Thatcher was the beneficiary of two key things: the intellectual exhaustion of the Left and the reconfiguration of the Anglo-American model away from the progressive consensus. Had Carter won in 1980 and the US remained allied to the progressive consensus, it's doubtful that Thatcher would have gone anywhere near as far as she did. She was lucky, unfortunately.
    Offline

    0
    ReputationRep:
    (Original post by obi_adorno_kenobi)
    Well Thatcher inherited an economy that was thrown into chaos by a precipitous global situation. A mess that was really sparked by the US decision to abandon Bretton Woods in the early 1970s and exacerbated by the oil crisis at the end of the decade. The ease with which Thatcher undertook her slash and burn policies reflected the malaise that the Left was in and the desire of so many of the baby boomer generation to throw off what they saw as the crusty inheritance left to them by the fears of their grandparents and the efforts of their parents. Whilst Labour certainly share some of the burden of responsibility for not quite getting to grips with the global crisis and ostensibly running out of time by 1979, it's also true that had Callaghan gone to the polls in 1977 or early 1978, he'd have won and the country would have faced a Labour government into 1981 or 82. To put it another way, many parts of the country wouldn't have been thrown into a decline from which they have never recovered.

    Thatcher was the beneficiary of two key things: the intellectual exhaustion of the Left and the reconfiguration of the Anglo-American model away from the progressive consensus. Had Carter won in 1980 and the US remained allied to the progressive consensus, it's doubtful that Thatcher would have gone anywhere near as far as she did. She was lucky, unfortunately.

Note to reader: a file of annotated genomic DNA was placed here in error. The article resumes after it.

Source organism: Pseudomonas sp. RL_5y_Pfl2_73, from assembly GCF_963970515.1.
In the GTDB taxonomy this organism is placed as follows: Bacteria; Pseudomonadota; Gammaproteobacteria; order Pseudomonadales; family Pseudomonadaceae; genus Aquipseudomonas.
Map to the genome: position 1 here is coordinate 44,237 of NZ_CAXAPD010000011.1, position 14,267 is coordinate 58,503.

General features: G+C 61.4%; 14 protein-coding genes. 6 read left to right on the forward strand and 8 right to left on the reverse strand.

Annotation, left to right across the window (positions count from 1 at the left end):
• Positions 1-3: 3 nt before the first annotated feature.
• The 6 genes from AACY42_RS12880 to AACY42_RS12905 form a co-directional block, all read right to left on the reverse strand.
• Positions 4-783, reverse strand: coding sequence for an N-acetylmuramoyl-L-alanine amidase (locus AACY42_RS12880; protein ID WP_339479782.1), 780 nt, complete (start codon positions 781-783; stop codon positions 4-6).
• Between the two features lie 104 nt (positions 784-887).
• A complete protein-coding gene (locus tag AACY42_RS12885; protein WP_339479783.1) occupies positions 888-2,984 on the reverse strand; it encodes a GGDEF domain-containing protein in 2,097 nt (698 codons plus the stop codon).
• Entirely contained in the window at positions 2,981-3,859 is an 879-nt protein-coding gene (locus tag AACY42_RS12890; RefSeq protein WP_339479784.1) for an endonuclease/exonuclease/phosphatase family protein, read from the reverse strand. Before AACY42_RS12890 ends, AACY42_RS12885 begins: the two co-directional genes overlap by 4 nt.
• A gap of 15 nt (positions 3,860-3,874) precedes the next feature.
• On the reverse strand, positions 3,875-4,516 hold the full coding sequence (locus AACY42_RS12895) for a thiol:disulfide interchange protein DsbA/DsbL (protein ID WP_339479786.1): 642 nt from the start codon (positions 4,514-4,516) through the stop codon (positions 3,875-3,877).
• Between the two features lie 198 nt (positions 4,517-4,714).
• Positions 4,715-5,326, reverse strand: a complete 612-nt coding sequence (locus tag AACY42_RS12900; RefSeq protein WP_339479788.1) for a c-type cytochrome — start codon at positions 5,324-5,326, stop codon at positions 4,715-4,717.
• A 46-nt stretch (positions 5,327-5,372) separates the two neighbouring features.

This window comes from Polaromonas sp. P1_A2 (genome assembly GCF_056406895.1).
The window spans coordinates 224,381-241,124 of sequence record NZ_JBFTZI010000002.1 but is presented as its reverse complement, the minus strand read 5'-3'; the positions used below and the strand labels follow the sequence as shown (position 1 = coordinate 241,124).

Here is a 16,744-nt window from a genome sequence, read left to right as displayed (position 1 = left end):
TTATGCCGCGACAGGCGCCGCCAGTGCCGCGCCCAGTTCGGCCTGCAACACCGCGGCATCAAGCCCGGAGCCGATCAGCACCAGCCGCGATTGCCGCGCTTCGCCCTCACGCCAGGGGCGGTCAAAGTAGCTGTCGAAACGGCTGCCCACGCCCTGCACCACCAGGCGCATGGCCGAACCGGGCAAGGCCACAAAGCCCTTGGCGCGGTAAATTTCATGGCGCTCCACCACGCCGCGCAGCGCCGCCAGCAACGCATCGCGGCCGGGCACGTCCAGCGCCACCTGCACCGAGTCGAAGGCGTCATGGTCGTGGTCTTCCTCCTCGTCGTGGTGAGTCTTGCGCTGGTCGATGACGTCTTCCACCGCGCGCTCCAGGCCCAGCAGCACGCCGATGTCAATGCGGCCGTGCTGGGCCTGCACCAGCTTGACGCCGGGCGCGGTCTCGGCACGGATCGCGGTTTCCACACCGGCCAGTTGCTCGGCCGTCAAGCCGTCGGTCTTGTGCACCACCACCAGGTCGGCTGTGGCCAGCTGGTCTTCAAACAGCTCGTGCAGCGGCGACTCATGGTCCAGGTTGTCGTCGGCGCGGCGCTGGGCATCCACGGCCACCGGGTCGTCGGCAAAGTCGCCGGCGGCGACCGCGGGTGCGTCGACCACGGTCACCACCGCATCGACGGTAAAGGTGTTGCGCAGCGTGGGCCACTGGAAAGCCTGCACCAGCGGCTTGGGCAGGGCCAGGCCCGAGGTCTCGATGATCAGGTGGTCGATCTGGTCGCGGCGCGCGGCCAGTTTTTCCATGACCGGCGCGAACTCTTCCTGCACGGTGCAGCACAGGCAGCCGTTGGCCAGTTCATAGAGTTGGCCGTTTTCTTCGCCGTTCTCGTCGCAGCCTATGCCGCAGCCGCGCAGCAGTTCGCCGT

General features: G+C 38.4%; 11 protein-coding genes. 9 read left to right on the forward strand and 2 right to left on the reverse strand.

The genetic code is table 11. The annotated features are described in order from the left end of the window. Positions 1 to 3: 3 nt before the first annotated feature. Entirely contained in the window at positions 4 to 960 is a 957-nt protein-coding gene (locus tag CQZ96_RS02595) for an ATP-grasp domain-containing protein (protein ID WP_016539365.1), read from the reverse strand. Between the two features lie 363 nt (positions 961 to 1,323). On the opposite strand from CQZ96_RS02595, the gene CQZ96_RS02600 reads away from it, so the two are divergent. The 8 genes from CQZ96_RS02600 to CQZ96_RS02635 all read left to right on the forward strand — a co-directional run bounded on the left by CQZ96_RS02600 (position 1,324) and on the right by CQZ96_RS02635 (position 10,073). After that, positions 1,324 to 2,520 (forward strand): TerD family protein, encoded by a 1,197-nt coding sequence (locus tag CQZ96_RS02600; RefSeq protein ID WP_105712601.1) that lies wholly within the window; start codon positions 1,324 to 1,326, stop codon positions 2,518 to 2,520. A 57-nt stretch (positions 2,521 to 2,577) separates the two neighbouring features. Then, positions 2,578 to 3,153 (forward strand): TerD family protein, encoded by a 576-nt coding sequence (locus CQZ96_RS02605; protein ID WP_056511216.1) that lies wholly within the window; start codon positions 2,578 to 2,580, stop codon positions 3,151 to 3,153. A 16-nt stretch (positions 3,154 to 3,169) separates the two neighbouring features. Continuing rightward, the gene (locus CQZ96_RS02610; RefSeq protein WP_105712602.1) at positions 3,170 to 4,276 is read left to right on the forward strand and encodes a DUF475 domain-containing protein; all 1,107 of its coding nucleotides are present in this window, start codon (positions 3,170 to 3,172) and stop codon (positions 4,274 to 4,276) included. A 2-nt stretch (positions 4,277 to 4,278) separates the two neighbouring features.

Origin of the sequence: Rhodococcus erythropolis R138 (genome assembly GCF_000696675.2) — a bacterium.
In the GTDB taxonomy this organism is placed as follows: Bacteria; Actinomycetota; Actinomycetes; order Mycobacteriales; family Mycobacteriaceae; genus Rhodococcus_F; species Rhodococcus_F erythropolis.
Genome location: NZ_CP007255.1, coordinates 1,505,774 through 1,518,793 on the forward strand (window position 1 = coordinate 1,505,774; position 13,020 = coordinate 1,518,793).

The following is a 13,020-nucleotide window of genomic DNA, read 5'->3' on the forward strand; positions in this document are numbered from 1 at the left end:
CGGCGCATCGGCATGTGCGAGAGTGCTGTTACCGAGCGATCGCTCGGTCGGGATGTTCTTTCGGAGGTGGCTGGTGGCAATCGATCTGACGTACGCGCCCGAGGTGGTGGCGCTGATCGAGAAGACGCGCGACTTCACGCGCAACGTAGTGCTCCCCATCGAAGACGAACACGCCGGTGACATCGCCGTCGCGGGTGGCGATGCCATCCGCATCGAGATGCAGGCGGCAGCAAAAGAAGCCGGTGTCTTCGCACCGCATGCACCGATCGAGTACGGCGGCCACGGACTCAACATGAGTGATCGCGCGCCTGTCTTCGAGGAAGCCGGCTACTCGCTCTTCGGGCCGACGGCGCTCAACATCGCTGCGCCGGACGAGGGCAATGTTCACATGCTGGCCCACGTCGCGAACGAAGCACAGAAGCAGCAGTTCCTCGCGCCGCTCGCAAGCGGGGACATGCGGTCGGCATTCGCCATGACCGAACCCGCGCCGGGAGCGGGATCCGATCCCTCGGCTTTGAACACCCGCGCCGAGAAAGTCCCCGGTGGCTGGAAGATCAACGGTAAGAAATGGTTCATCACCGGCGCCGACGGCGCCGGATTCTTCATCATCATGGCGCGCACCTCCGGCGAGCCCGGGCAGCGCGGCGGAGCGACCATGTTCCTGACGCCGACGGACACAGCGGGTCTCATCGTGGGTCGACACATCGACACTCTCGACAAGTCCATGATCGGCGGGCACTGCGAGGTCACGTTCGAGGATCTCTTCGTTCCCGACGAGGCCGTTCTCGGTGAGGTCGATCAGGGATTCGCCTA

A few questions come to mind.

    Why was the abandonment of Bretton Woods so destructive?

    If the problems of the 1970s were driven by global factors, why were the relative performances of France and the USA so dramatically better than the UK's? (Note: this is true not just for the 1970s but for the entire postwar period).

    On a related note, if Thatcherism was so bad, why has the UK's relative performance been so much better than other developing countries since 1980?
    Offline

    8
    ReputationRep:
    (Original post by Dapperatchik)
    On a related note, if Thatcherism was so bad, why has the UK's relative performance been so much better than other developing countries since 1980?
    That's just it though - I don't think you're ever going to get a consensual agreement on Thatcher. I was born in the Major administration - so obviously I have no relevant say - but people I think all too easily judge Thatcher on what she did - and not actually on the situations and problems she inherited from the previous government.

    I don't think that if the country wasn't in such bad shape, Thatcher wouldn't be panned half as much as what she is doing. Others say she saved Britain, however...
    Offline

    8
    ReputationRep:
    (Original post by Rakas21)
    I myself assumed Ed to be more Old than New Labour with his union support but once you get past the outer skin it does appear as if the whole Blairism/Blue Labour is well ingrained and going nowhere fast.
    That's because unions have either abandoned the Labour party, or it's becoming common politicians are clawing for that "Blair Effect" - Cameron is not an individual - He's a Tony Blair wannabe.

    Labour also know that they would be slaughtered at elections if they adopted a more left-wing stance. you only have to look at Labour during the 1980s and 90s to see just how much of a panning they got...

    Even by '92, Labour was still too left wing to be a genuine party. Tony Blair saved, and also ruined at the same time, Labour by adopting a more centerist policy.
    Offline

    2
    ReputationRep:
    (Original post by Dapperatchik)
    On a related note, if Thatcherism was so bad, why has the UK's relative performance been so much better than other developing countries since 1980?
    On possibility is that it's because Thatcher's policies allowed the City of London to thrive. Britain's economy relies greatly on the City to be as strong as it ostensibly is compared to other states. Financial Services count as growth on things like GDP scales*, so even if for example manufacturing and mining go to pot over a given period of time you can still 'grow' as an economy because your capital makes such a huge amount of money. I'm no economist and I'm also weaker on political history of the 70s and 80s than I am about the stuff I, y'know, lived through, but it seems a decent idea to me.


    *Which are totally useless.
    Offline

    0
    ReputationRep:
    (Original post by Dapperatchik)
    A few questions come to mind.

    Why was the abandonment of Bretton Woods so destructive?